I just finished your book “Most Evil”. I want to commend you on what great investagative research you did even though it must have been difficult to uncover these pieces. I began looking at Salvador Dali’s art. Apparition of a Fruit Dish and a face on the beach and several things stuck out to me. There on the beach is a pre-cut rope and a white handkerchief and it almost appears as if there is a small child lying in the background. This was painted before the Suzanne Degman murder I believe. Not sure if you made reference to this in the other books as I have yet to read them. But thought I would point this out.

    • Steve Hodel on February 21, 2019 at 1:32 am

      New Reader: Thank you for the email re. the two Dali paintings. No, I hadn’t seen these. Problem is there are so many surrealist potential crime links that deal with crime, misogyny, sadism, that they could almost ALL appeal to the mind of a psychopath like George Hodel whose special focus was “Murder as a Fine Art.” But, the precut cord as you say, was definitely used in at least five of his crimes. Thanks, Steve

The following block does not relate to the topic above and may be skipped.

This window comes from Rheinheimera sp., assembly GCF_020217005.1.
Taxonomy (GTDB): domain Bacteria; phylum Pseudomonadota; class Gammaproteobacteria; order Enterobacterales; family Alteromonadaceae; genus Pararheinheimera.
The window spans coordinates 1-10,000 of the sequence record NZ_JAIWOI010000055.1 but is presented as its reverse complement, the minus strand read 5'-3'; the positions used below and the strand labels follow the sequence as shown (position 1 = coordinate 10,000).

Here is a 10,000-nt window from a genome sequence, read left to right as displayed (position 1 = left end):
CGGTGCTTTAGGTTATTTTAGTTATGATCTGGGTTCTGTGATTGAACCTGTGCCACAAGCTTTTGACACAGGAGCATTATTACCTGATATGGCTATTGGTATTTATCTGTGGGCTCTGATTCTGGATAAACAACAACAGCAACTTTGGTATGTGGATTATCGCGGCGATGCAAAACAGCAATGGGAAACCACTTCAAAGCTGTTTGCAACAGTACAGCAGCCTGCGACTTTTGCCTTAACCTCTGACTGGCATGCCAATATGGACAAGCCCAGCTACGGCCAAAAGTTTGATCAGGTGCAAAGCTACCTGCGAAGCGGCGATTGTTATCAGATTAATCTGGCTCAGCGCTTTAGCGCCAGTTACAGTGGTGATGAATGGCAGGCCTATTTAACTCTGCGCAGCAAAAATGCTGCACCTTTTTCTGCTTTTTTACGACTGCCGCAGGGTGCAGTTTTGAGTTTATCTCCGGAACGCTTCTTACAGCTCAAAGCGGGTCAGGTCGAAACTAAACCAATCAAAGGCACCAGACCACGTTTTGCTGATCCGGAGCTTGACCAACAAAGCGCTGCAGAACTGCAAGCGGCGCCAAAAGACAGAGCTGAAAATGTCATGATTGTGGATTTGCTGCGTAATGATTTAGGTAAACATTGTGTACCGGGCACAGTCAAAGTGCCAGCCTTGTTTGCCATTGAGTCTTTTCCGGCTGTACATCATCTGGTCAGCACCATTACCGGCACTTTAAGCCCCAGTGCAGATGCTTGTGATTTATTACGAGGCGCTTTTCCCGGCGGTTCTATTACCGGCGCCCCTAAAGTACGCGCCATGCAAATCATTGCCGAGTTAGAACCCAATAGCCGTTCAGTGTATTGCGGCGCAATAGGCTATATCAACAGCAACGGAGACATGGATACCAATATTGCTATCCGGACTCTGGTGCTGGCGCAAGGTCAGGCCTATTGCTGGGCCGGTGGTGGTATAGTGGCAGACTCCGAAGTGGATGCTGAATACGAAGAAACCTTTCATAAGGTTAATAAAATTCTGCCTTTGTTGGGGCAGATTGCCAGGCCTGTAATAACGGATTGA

• New Reader on February 21, 2019 at 4:42 pm

        I truly believe your father is connected to/or could be the Zodiac, I’m confident that DNA will link this shortly. Especially with the “I am the Night” series out it will propel this more into the foreground. Although it is not totally factual it still creates interest, it was what drew me to this.

        In your book you referenced how your father may have gotten the symbol of the Zodiac. As I was looking further into Man Ray’ work today I stumbled upon his “Rayographs” There are several that stand out. see the below images

        http://www.getty.edu/art/collection/objects/33218/man-ray-preface-by-tristan-tzara-les-champs-delicieux-american-1922/